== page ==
Agreements Reported on 5 Relatively Minor Issues
At the close of their three-day summit conference Thursday, President Reagan and Soviet leader Mikhail S. Gorbachev issued a joint statement summarizing their meetings and also announced the official agreement of their governments on five relatively minor issues.
Reagan and Gorbachev said that while “serious differences remain on a number of critical issues, . . . some greater understanding of each side’s view was achieved by the two leaders.”
The two decided that they will meet again in the future, first in the United States next year, then in the Soviet Union in 1987.
They reaffirmed previous promises that neither country wants war with each other and that neither country will “seek to achieve military superiority” over the other.
They said their representatives will accelerate their negotiations on arms control in Geneva, and the leaders repeated previous pledges that they do not want “an arms race in space.”
An agreement was signed providing for cultural exchanges in the fields of art, theater, sports, film, architecture, music, law, journalism, medicine, museums, radio and television. Travel to each country will be encouraged by the other. Each country agrees to send 10 individual performers and 10 major performing arts groups to the other on visits.
The United States and the Soviet Union had cultural exchange agreements from 1958 until 1979. These were allowed to lapse as a result of American anger over the Soviet use of troops in Afghanistan. Since then, there have been some exchanges of performers and others but each case has been handled on its own by the two governments.
Similar to the general exchanges agreement, this would provide exchanges of professors and students and would encourage the teaching of Russian in American schools and of English in Soviet schools. In addition, the agreement provides for joint cancer research, joint development of education computer programs and increased television coverage by each country of sports events in the other.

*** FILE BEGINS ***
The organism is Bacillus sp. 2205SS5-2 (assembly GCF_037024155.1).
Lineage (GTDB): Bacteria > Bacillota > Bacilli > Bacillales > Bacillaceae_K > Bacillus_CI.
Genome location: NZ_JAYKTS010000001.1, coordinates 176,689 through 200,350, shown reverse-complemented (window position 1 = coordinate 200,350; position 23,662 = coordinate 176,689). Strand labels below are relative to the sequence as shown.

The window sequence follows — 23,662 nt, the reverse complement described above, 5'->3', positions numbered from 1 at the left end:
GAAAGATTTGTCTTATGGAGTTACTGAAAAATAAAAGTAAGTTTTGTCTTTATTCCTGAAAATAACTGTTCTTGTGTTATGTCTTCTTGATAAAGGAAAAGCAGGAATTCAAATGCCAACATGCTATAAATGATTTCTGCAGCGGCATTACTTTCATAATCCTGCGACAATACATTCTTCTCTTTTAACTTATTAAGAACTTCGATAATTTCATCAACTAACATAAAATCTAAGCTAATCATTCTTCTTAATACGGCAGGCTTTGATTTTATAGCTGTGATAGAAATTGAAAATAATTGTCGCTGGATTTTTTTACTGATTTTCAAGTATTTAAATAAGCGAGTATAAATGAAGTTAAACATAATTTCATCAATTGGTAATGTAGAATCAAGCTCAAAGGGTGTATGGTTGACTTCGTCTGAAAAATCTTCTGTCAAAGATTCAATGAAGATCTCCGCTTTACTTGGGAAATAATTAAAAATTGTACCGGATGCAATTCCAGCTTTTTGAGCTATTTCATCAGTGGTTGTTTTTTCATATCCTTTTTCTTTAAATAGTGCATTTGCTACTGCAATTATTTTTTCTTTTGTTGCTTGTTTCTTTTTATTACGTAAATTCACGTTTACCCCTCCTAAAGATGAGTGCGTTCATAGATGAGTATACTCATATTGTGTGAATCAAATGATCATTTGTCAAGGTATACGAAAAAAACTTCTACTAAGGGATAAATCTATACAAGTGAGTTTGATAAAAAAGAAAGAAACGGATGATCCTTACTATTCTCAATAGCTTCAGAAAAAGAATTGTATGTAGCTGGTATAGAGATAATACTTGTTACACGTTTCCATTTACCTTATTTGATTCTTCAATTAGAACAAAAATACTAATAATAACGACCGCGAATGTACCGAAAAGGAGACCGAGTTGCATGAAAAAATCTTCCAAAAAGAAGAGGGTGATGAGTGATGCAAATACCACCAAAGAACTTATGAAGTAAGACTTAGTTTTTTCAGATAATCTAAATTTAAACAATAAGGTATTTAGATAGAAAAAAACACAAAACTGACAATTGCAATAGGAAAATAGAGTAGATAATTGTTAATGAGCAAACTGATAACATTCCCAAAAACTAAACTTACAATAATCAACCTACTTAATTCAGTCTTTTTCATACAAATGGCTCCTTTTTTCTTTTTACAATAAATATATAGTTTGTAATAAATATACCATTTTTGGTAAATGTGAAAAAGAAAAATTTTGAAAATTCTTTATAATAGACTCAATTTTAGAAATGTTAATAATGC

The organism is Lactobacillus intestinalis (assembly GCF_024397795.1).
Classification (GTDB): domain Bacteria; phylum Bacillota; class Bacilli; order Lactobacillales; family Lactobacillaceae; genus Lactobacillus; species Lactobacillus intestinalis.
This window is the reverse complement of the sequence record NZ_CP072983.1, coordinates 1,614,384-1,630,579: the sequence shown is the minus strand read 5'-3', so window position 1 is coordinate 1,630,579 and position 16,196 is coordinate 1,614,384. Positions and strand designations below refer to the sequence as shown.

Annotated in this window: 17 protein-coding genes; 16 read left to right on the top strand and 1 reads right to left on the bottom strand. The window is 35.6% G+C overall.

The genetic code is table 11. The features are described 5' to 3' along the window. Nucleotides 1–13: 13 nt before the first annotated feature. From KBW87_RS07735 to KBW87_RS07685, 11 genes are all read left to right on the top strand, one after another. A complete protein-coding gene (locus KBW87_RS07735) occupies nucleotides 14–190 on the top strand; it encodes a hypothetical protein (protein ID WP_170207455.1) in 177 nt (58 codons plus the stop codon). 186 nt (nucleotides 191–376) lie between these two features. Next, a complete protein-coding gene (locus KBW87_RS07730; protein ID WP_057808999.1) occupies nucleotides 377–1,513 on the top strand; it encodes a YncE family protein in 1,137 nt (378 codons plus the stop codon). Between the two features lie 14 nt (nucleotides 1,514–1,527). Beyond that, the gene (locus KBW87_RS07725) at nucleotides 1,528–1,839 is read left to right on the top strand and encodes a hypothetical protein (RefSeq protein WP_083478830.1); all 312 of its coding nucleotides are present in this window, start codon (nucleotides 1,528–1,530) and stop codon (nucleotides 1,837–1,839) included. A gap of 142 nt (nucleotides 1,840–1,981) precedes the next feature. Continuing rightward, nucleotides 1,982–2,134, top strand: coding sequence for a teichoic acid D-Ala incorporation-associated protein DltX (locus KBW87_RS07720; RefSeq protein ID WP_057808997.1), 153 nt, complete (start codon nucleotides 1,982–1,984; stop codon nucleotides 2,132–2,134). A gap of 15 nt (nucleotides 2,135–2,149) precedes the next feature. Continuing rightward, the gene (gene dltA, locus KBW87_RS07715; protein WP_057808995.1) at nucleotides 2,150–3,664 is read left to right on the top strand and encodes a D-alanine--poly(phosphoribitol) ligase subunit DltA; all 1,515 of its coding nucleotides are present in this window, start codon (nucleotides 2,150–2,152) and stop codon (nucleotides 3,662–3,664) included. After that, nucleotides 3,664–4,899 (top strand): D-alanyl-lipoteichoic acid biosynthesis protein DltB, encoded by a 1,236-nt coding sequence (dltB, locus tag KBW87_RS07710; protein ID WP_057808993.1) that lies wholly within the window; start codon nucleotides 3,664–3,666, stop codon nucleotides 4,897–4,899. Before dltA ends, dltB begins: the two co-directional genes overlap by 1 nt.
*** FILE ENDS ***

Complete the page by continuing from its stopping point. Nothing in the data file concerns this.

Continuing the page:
The two governments agreed to open new consulates in Kiev and New York. The Soviet Union said, however, that this will not take effect until negotiations are completed to allow the Soviet airline Aeroflot to fly to the United States. Aeroflot’s rights were suspended as part of American sanctions against the Soviet Union after the declaration of martial law in Poland.
It is possible that these rights will now be negotiated since the U.S. government has been insisting first on the signing of a North Pacific air safety agreement. This was done on the first day of the summit.
PACIFIC AIR SAFETY
This agreement, signed by the United States, the Soviet Union and Japan, is to prevent a recurrence of the tragic incident in which a Soviet plane shot down a Korean Air Lines 747 that had strayed over Soviet territory Sept. 1, 1983, killing all 269 people aboard.
The agreement provides for a new communication link between Anchorage, Alaska, and Khabarovsk in the Soviet Union for use whenever a civil aircraft is in trouble in the area. Under the agreement, the Soviet Union said it will inform Japan or the United States when an unidentified aircraft that could be lost flies over Soviet territory.
Reagan and Gorbachev agreed that their countries would join in encouraging international cooperation in the development of magnetic fusion. Fusion is a process in which hydrogen is heated to a temperature of millions of degrees, creating helium and releasing enormous energy.
Scientists say that the process, if developed, would provide the world in the 21st Century with a source of energy that could never be exhausted.